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Learning Disabilities and Yoga: How and Why?

Just like anyone else, people with learning disabilities (LD) practice yoga by connecting movement to breath. Through this practice, the yogi starts to feel more comfortable in the body and relaxed in the mind. The postures themselves might need to be modified to allow for any mobility issues, but then, most people need modifications to some postures. So what's different about teaching yoga to people with LD? The differences lie in how we guide yogis with LD to get the most out of their practice, and support them to stay involved, attentive, and relaxed. Here, I've made just a few suggestions, based on my own experience of yoga with people with LD.

Involve the participants in the session ideas. Talking to students and asking them to contribute and demonstrate makes it more fun and interactive, and also builds confidence. For example:

- “Does anyone have a pet?” … can lead into the practice of angry cat / happy cat (aka cat / cow postures). Or maybe a puppy-pose or (downward) dog? Could develop this to explore other animal postures… e.g., Cobra, Butterfly, or Dragon pose.

- “What’s your favourite colour?” (Blue?) Then invite people to imagine a blob of blue paint on the end of their nose and slowly draw blue circles with their nose” (neck rolls).

- “Does anybody like swimming?” (There is always a 'Yes!!') Ask one of the yogis to demonstrate how they swim, then practice different movements and strokes – using the breath as they move.

Emphasise choice (but keep it simple). For example, in Tree Pose, yogis could keep their hands together, or spread arms up and wide like branches of a tree, or even move their arms around like branches swaying in the wind. (see Allison et al’s (2019) research which found that ‘Yogi’s Choice’ for adults with LD – where participants chose which pose they want to practice - promoted autonomy and self-determination in adults with LD and developmental disabilities).

The challenge of fostering calm and quiet, but keeping it interesting… One of the greatest benefits with this group is to enable the participants to feel calm, safe and relaxed. Adults with LD are often in ‘survival mode’, meaning they are very reactive to their environment and constantly experiencing muscle tension and stress in the body. It’s wonderful when participants can find a stillness, slow down their breath, and control reactivity to their environment. But – if it’s too slow and quiet many people will just lose interest and stop participating entirely, and then you’ve got nothing! So we need to keep the energy up but also bring it down….

- Intermix strong, ‘open’ postures (e.g., Warrior 1) with relaxing, ‘closed’ postures (e.g. Childs Pose).

- Repetition can help – moving steadily in and out of a posture, e.g., child’s pose to all-4s, can keep people moving and engaged while reaping the benefits of the restorative postures. Rhythmic, repetitive, movements help to reset the nervous system and restore balance in the body and mind. (I highly recommend Van der Kolk’s wonderful book ‘The Body Keeps the Score’, 2014). Repeating movements also allows them to become more familiar, helping the yogi to feel relaxed and confident.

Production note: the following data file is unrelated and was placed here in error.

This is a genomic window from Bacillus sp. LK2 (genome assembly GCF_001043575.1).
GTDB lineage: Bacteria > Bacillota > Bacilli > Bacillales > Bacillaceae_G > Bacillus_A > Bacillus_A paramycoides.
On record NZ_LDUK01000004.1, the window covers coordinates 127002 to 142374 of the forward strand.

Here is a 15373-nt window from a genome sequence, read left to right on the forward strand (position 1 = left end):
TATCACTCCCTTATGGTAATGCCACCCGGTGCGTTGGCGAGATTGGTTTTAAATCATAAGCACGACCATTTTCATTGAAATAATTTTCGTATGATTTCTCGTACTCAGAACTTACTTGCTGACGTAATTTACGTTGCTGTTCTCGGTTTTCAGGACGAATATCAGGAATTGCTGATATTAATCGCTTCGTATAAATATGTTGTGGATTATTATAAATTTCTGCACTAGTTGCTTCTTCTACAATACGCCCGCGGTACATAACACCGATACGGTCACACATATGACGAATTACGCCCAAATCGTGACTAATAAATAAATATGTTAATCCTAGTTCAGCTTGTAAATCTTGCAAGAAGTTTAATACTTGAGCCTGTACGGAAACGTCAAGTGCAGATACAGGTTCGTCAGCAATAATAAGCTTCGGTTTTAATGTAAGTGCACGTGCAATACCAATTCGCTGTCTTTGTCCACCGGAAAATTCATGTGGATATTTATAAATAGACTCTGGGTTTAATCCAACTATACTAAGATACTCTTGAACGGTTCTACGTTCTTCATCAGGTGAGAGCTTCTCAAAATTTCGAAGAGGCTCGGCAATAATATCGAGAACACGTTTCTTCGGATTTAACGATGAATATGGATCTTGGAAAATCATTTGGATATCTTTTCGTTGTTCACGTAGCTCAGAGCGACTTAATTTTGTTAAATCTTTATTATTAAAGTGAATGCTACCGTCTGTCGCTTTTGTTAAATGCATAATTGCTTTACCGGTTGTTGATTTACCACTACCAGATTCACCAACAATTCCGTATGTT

- I like to get people to ‘just move and wriggle and shake!’ so they might shake their arms out to this side, wriggle their feet and ankles, wiggle their bottom… then I count down from ‘5 - 4 – 3 – 2 – 1 and….. Stop.” Usually, people can be still for at least a few breaths at this point – they’ve had some fun, but now they can come back to focus.

Use different ways to communicate. Words are usually not enough. In fact, words can be confusing and instructions hard to follow. Demonstrate moves in a step-by-step way. Use eye-contact, use people’s names, and smile! Gentle touch to guide a movement (when we’re not in the middle of a pandemic, obviously).

How to make the breathing work. Understanding breathing instructions can be really tricky, so best to try and demonstrate using easy and clear visualisations. My favourite is ‘Bird Wing Breath’. First, I ask people to move their arms like birds’ wings. Once we’re all flapping and flying, I start asking them to breathe in (through the nose) as the wings (arms) lift up, and breath out (through the nose) as the wings (arms) lower down. Once everyone gets the hang of this, we can take the arms higher, or move slower, or any other variation we can think of!

Experiment with props! (although use with caution if in the midst of a pandemic… ) Yoga blocks can be used in the usual way for support… but can also be fun to balance! Eye pillows are great for helping people keep their eyes closed in Savasana… but they’re also good to throw and catch! Instruments are incredibly effective as calming tools and to indicate when to slow down, stop, or move. But most yogis with LD will also love the chance to have a go on them :-)

Having started out saying the benefits of yoga for people with LD are much the same as they are for anyone else… I actually think that the potential benefits yoga for people with LD far outweigh those in the general population. Not only can we see the positive impact on physical, mental and emotional wellbeing, but there is the building of confidence, sense of achievement and enjoyment that a shared yoga practice can foster. Taking these powerful practices to groups that may not typically access them in the modern world has never been so important.

Photo credits to Jack Masterson Film.

Photos taken during a yoga session for Kirklees Involvement Network during Learning Disability Week 2021 at The Mission, Huddersfield. Photo 1 is Aisling, the brilliant swimmer. Photo 2 is Richard, demonstrating an energetic Warrior 1 beautifully. Photo 3 is Danielle, doing her version of Tree Pose.

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